The Islamic finance industry has witnessed healthy growth over the last two decades, with predictions that the industry assets will reach US$3.5 trillion by 2024. However, the absence of standardization and harmonization continues to be a recurring issue facing the industry and preventing it from reaching its full potential. This article examines the key developments witnessed in 2020 and the gaps that still need to be filled to take the industry to the next level.
Shariah is a broad term, representing a system of beliefs revealed in the Holy Quran and the Sunnah. While Shariah scholars generally agree on the main principles of Islamic finance, there remain differences in interpretation between the various schools of Islamic religious scholarship. There are also instances where Fatwas allowing a certain product could be accepted in one jurisdiction, but are seen as controversial in others. This lack of harmonization across jurisdictions hinders funding options and cross-border cooperation.
Increased standardization in the regulatory and legal areas, which aim to describe rights and obligations, would also support confidence and strengthen supervision. In the Sukuk market, standardization could lead to efficiencies and cost reduction in the drafting of voluminous Sukuk documentation for issuers and offer greater transparency of Shariah rulings and resolutions, which in turn builds investor confidence.
This would be particularly important for driving corporate Sukuk issuance locally, regionally and internationally; these segments are currently dominated by sovereign issuance. In more exotic products like Islamic derivatives and hedging (Tahawwut), the use of standardized documentation could help reduce cost and lead time for negotiations.
Fitch Ratings has produced a framework that helps demystify the issue of standardization and harmonization in Islamic finance, and notes the gaps that needs to be filled (See Diagram 1).
Review of 2020
Despite the coronavirus pandemic, various initiatives were launched by regulators in key Islamic finance jurisdictions to aid standardization. In February, the Saudi Arabian Monetary Authority issued a Shariah corporate governance framework for banks engaging in Islamic banking, aiming to establish standards for Shariah governance practices. While the outcome of the new framework is unclear, slower progress on this is likely as a result of lower oil prices and the coronavirus pandemic.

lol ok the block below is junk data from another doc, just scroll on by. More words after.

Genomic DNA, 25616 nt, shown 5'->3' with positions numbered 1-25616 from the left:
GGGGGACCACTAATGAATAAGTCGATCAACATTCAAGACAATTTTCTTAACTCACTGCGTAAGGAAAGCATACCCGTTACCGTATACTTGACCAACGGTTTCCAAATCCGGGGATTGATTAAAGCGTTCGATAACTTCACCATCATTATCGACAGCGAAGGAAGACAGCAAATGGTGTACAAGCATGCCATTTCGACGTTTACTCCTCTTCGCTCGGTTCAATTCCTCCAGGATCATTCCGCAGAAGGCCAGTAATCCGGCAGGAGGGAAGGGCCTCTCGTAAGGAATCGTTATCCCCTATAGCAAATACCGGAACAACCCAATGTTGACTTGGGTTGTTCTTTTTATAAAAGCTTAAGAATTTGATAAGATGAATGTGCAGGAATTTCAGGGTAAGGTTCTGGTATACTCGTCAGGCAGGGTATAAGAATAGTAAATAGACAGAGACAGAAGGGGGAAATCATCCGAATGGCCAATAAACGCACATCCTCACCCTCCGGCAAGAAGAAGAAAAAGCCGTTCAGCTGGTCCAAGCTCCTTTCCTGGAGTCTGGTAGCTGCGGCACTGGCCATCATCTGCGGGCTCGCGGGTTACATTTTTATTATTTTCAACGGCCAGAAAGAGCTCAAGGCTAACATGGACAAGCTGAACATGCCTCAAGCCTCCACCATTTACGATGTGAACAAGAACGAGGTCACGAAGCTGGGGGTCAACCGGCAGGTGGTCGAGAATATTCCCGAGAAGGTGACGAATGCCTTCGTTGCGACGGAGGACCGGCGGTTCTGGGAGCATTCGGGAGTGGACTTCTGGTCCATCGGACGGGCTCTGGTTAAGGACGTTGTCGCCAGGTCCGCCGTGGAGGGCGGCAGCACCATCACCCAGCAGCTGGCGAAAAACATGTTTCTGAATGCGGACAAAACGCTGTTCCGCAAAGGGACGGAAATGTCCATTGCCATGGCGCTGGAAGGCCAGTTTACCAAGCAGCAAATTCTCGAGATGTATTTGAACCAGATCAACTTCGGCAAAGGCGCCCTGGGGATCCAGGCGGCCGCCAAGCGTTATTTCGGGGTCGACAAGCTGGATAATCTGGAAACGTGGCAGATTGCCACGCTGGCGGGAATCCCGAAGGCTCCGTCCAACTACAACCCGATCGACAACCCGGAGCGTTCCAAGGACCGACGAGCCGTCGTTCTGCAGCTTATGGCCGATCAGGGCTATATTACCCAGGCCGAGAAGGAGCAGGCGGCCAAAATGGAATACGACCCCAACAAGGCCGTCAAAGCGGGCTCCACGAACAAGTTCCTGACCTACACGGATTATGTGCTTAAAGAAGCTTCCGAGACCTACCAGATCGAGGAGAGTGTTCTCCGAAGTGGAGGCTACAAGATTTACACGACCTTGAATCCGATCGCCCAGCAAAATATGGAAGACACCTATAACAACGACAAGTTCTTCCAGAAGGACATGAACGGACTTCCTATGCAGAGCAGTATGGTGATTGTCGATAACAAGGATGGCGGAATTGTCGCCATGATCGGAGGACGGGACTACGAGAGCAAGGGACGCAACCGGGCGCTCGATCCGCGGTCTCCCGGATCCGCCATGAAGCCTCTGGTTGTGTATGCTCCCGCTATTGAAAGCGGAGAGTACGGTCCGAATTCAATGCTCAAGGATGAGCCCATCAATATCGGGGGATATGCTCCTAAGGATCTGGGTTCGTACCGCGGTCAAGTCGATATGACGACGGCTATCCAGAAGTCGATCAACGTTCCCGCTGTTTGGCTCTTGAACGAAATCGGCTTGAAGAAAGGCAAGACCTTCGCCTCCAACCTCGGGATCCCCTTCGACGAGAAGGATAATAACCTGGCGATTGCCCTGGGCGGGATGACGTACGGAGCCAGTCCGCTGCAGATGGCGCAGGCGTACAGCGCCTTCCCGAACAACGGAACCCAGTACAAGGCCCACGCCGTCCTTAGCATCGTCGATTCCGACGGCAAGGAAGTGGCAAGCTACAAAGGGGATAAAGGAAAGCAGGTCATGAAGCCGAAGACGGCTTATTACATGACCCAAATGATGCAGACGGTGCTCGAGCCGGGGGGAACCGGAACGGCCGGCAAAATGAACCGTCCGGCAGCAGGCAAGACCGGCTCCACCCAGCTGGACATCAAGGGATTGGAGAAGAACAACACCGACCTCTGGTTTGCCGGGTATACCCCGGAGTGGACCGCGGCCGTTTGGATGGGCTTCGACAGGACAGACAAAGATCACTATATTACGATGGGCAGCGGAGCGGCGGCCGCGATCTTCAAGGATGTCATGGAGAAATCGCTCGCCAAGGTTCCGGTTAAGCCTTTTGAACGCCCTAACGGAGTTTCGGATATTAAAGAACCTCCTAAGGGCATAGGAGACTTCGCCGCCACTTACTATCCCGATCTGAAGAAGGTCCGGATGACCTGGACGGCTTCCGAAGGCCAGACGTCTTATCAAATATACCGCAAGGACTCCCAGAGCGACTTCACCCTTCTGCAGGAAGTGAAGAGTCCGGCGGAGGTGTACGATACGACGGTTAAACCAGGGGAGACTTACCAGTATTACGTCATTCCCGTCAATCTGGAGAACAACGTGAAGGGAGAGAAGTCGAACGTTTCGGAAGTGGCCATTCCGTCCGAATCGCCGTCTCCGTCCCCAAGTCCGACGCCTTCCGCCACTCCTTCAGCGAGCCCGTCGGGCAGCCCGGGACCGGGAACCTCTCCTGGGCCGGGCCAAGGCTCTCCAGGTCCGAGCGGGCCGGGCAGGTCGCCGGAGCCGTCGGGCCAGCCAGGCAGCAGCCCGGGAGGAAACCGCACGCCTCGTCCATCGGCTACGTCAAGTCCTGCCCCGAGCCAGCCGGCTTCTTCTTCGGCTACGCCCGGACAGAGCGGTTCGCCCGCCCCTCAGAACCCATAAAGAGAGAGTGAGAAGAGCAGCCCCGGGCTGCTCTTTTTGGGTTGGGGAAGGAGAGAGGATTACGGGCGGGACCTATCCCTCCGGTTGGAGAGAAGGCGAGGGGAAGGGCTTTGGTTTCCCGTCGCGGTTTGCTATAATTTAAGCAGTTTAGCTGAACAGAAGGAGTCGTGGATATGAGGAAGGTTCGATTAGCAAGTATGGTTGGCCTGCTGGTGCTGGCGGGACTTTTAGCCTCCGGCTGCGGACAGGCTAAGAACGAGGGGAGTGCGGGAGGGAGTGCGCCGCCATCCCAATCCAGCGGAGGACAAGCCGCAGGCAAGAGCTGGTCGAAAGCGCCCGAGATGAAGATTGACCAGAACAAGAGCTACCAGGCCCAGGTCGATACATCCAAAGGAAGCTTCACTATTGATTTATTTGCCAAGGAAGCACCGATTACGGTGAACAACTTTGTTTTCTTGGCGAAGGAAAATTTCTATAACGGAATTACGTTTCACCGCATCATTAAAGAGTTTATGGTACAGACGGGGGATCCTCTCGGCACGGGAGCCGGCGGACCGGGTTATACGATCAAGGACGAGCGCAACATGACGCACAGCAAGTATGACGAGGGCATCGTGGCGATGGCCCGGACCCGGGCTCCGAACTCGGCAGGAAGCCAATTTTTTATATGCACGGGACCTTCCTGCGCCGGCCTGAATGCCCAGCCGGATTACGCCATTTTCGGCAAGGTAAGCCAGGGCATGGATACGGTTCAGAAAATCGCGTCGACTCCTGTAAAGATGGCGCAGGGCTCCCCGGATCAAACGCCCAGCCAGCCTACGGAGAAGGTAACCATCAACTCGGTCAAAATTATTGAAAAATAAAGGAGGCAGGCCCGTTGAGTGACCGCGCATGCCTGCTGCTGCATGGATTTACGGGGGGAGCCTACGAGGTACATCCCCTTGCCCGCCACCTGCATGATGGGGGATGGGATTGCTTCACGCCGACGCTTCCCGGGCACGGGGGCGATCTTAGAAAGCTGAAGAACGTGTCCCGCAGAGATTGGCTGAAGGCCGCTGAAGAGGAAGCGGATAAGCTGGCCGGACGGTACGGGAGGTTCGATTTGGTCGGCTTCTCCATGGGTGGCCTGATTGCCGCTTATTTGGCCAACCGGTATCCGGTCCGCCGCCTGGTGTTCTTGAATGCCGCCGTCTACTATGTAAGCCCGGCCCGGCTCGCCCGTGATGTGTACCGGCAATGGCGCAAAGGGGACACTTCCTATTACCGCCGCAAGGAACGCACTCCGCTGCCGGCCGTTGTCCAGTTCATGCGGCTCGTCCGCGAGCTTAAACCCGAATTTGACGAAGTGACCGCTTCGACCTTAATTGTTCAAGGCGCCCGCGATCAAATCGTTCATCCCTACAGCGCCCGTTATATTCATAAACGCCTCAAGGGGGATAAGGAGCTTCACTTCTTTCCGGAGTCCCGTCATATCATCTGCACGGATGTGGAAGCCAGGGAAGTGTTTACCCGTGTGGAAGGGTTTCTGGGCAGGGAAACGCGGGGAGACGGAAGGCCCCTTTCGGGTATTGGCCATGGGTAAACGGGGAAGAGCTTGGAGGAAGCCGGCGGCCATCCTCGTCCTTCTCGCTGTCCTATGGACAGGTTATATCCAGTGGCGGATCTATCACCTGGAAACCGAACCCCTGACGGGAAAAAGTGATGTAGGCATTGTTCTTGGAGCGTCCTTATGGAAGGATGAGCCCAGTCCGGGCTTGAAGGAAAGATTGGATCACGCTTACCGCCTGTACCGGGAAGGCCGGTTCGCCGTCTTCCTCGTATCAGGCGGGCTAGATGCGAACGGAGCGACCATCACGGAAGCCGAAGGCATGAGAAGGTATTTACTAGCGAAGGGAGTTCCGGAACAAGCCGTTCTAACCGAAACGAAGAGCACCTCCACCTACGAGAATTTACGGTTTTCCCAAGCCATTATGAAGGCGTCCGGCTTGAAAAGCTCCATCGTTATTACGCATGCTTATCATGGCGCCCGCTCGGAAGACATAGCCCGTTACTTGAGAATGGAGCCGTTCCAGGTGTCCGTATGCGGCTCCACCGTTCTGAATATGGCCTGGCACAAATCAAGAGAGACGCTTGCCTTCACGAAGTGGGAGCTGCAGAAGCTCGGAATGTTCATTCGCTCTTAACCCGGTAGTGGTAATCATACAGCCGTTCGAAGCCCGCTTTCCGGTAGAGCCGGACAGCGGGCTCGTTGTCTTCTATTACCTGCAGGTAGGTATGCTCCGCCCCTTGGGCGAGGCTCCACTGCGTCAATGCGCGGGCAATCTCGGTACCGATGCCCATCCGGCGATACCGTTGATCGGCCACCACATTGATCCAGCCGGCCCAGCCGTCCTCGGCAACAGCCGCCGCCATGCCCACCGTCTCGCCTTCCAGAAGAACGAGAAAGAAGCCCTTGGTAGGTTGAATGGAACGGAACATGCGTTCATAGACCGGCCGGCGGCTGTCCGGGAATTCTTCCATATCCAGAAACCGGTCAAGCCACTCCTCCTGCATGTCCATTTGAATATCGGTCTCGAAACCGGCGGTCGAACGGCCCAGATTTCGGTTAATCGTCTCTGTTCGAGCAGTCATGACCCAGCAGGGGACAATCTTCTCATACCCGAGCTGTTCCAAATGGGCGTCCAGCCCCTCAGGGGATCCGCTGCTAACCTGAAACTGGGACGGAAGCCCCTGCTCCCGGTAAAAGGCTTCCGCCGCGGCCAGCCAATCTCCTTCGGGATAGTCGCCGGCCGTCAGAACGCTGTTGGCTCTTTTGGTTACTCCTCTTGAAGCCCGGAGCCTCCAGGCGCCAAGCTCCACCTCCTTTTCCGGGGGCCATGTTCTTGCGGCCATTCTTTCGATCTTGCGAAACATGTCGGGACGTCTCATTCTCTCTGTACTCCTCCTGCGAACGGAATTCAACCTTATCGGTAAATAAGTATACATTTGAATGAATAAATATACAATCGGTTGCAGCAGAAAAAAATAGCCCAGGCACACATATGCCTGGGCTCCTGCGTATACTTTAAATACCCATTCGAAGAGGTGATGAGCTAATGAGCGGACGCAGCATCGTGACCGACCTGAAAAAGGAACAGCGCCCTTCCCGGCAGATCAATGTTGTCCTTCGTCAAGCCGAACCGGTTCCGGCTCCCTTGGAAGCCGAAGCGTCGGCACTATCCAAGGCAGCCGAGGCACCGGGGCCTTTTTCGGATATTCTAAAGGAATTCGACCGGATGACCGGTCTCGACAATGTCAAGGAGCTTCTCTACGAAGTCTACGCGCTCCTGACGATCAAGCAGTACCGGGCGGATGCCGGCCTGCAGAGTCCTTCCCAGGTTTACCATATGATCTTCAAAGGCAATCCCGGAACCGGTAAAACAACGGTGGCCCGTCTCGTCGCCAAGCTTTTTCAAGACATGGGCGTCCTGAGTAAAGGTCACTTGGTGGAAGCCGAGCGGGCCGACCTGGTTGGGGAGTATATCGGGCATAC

In Malaysia, which is the most standardized Islamic finance jurisdiction, the presence of centralized Shariah requirements has been a key driver in the evolution of Malaysia’s Islamic finance sector. As an example, Sukuk now represents about 60% of the country’s local debt markets. The country is not only working on Islamic finance, but also directing efforts toward developing and enhancing a comprehensive Halal ecosystem and pushing ahead with Halal Industry Masterplan 2.0 – recognition of Islamic finance as the pillar of a Halal economy.
The UAE also launched an initiative in May to create a unified global legal and legislative framework for the Islamic finance sector, in partnership with the IsDB and the Dubai Islamic Economy Development Centre. The initiative is in response to calls for greater standardization within the sector. This follows the establishment of the Higher Sharia Authority at the Central Bank of the UAE in 2018, which mandated that AAOIFI Shariah standards have to be followed in the country.
In October, the Central Bank of Kuwait also approved the establishment of the Higher Committee of Shariah Supervision to underpin the governance of Shariah supervision. Among its roles, the committee will propose general guidelines for products and services offered by Islamic banks in Kuwait. These efforts are also likely to deepen standardization efforts in Kuwait. Turkey is also reported to have launched the legal infrastructure for participation finance and this is likely to pivot standardization.
Additionally, AAOIFI launched the Governance Standards in January and the International Islamic Financial Market launched new Sukuk Ijarah documentation templates in October, adding on to hundreds of standards and guidelines from over the years.
Preview of 2021
We believe that standardization will continue to be driven by a top-down approach at the regulatory level, which we expect to continue in 2021 and beyond. Furthermore, industry standard-setting bodies will continue to contribute notably toward standardization. In the GCC region, Fitch Ratings’s research showed that standardization at a national level is starting to take shape. While we expect these initiatives to aid standardization efforts in the medium to long term, success will depend on their adoption by market participants and building a history of implementation. From a credit point of view, Fitch will continue to monitor how standardization in the Islamic finance industry progresses and comment on credit implications, if any, as they arise.
Notable strides were made in 2020 toward standardization, harmonization and centralization, despite the volatilities caused by the coronavirus pandemic and the oil price fall. However, the industry is not even close to achieving international or regional standardization, and in some cases, there is still little standardization even at the local level.
In 2020–21, the continued move by the regulators and industry bodies toward inclusive standardization will be vital for the future growth of the Islamic finance industry. AAOIFI, IFSB and a few other regional and international organizations have issued hundreds of standards and guidelines, but a full widespread, actual adoption continues to be limited globally.